Dr. Oyebanji Filani, Ekiti State Commissioner of Health, described the Ministry’s interest and commitment to the program: “We have carefully assessed our health system and recognised gaps in service delivery that need to be addressed. In view of this, we decided to put innovation at the core of driving solutions in the health sector.”
What would happen if innovators within the government had the resources, space and support to think differently?
In addition to developing innovative solutions, MIT GOV/LAB is hoping to understand what sparks and sustains governance innovation inside Ekiti State’s Ministry of Health. The environment for innovation in the public sector is complex: unlike iterating and prototyping in the private sector, where failing is part of developing solutions for paying customers, innovating in or around the public sector is a high-risk activity constrained by limited resources and time, pushing civil servants keen on innovating toward less complicated problems. What would happen if innovators within the government had the resources, space and support to think differently?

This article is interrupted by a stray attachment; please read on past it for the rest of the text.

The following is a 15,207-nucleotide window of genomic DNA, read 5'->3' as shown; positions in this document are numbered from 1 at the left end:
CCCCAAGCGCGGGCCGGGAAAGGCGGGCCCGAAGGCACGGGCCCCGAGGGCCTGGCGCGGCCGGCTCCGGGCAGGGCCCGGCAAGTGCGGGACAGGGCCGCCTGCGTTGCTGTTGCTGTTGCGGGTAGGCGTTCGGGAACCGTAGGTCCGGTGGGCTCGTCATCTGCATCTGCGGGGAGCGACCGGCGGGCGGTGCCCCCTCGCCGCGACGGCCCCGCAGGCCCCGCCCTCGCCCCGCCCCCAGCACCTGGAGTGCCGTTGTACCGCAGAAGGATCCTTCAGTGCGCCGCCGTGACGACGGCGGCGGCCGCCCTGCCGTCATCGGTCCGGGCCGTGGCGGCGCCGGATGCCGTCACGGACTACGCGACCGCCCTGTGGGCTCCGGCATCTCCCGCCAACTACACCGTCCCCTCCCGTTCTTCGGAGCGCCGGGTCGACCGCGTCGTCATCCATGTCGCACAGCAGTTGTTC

Whereas many public sector innovation interventions focus on early-stage support, MIT GOV/LAB has learned that successful projects depend on rendering support not just at a hackathon or design session, but throughout the lifecycle of the project or idea. During the next few weeks, MIT GOV/LAB will work with the partners and teams as they deploy to conduct field research that will inform the design of the solutions. Thereafter, the teams will build on the findings, ideating and co-creating solutions leading up to a pitch event where one team’s solution will be selected and supported through product development.
Both teams will continue to work with all three Governance Innovation implementing partners to develop continuity and resilience plans rolling into solution implementation.
Hero Image: Team Episurv (Epidemiology surveillance) visits Igede-Irepodun/Ifelodun Local Government Area to test out research tools Jan 2022 [left, CcHub]; Primary care delivery workers share their experiences with researchers during the Governance Innovation Lifecycle Challenge and Accelerator launch in Ado Ekiti. Dec 2021 [Carlos Centeno/MIT GOV/LAB]